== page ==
GUVENER B. is a sensible man ;
He stays to his home an' looks arter his folks ; He draws his furrer ez straight ez he can, An' into nobody's tater-patch pokes ;
But John P.
My! aint it terrible ? Wut shall we du ?
We can't never choose him, o' course,—thet's flat; Guess we shall hev to come round, (don't you ?) An' go in fer thunder an' guns, an' all that ;
Fer John P.
Gineral C. is a dreffle smart man :
He's ben on all sides thet give places or pelf'; But consistency still wuz a part of his plan,He's ben true to one party,—an'thet is himself;—
So John P.
Gineral C. he goes in fer the war ;
He don't vally principle more'n an old cud; Wut did God make us raytional creeturs fer, But glory an' gunpowder, plunder an' blood ?
So John P.
We were gittin' on nicely up here to our village,
With good old idees o' wut's right an’ wut aint, We kind o' thought Christ went agin war an' pil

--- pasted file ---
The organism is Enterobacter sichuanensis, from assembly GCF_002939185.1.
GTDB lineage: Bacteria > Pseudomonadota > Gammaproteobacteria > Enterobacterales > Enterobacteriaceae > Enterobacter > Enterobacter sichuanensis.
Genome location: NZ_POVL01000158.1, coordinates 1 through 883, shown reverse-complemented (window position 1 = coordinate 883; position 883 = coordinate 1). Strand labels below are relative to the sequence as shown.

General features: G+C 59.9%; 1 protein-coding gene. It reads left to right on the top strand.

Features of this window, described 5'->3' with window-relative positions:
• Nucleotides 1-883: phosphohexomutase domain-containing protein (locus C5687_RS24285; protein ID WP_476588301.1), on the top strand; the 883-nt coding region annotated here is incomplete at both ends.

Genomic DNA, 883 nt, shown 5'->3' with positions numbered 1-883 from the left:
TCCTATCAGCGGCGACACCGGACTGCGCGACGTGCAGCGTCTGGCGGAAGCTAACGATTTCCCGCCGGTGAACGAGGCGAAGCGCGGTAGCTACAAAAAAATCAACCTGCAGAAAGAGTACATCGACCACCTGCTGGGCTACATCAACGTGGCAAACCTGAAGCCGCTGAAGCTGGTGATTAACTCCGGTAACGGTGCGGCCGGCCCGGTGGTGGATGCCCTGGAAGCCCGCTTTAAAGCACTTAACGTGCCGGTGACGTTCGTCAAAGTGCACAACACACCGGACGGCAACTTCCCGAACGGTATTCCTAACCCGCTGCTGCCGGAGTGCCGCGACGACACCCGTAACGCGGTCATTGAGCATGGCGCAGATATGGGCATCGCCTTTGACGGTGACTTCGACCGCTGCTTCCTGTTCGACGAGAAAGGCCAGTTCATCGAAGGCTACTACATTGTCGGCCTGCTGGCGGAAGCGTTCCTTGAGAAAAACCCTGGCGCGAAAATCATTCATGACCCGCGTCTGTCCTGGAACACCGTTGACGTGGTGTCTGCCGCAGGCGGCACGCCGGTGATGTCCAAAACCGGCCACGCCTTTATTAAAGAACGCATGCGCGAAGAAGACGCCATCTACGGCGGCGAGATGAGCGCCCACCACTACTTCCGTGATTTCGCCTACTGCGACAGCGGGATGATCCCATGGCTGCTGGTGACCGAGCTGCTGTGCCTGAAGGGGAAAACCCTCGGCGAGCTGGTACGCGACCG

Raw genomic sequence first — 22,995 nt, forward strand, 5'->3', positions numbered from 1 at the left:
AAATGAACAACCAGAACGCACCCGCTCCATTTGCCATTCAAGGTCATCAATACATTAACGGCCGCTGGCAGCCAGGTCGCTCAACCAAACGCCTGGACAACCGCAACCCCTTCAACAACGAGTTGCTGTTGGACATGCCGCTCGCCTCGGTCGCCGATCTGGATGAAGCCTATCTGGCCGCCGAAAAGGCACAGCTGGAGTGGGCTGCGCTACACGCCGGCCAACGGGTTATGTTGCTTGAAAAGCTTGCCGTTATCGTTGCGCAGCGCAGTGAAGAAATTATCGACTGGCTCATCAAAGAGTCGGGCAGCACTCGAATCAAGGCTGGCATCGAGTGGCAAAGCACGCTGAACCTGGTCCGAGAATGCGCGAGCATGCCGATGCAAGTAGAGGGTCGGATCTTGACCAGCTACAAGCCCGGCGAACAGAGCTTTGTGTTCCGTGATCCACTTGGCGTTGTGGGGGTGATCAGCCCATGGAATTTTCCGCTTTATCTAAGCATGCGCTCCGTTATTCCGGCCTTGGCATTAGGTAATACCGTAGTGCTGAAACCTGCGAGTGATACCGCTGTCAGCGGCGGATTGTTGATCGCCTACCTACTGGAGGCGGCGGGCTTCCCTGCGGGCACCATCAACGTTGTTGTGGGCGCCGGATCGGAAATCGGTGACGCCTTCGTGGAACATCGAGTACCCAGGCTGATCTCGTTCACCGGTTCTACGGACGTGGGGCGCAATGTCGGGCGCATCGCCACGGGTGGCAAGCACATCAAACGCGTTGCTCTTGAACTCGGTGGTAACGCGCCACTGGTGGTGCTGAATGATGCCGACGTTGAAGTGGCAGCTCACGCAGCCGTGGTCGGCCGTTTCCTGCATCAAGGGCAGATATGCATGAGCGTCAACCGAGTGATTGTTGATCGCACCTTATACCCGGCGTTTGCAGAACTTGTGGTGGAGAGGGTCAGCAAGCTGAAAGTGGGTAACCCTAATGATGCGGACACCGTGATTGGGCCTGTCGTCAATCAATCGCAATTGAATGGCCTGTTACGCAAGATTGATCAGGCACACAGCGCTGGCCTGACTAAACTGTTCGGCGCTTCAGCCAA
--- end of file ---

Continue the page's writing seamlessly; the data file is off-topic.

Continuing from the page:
An' thet eppyletts worn’t the best mark of a saint;
But John P.
The side of our country must ollers be took,
An' Presidunt Polk, you know, he is our country ; An' the angel thet writes all our sins in a book Puts the debit to him, an’ to us the per contry;
An' John P.
Parson Wilbur he calls all these argimunts lies ; Sez they're nothin' on airth but jest fee, faw,
fum : An' thet all this big talk of our destinies Is half on it ignorance, an' t'other half rum;
But John P.
Parson Wilbur sez he never heerd in his life
coats, An' marched round in front of a drum an' a fife, To git some on 'em office, an’ some on ’em votes ;
But John P.
Wal, it's a marcy we've gut folks to tell us
vow,God sends country lawyers, an' other wise fellers,
To start the world's team wen it gits in a slough ;
Fer John P.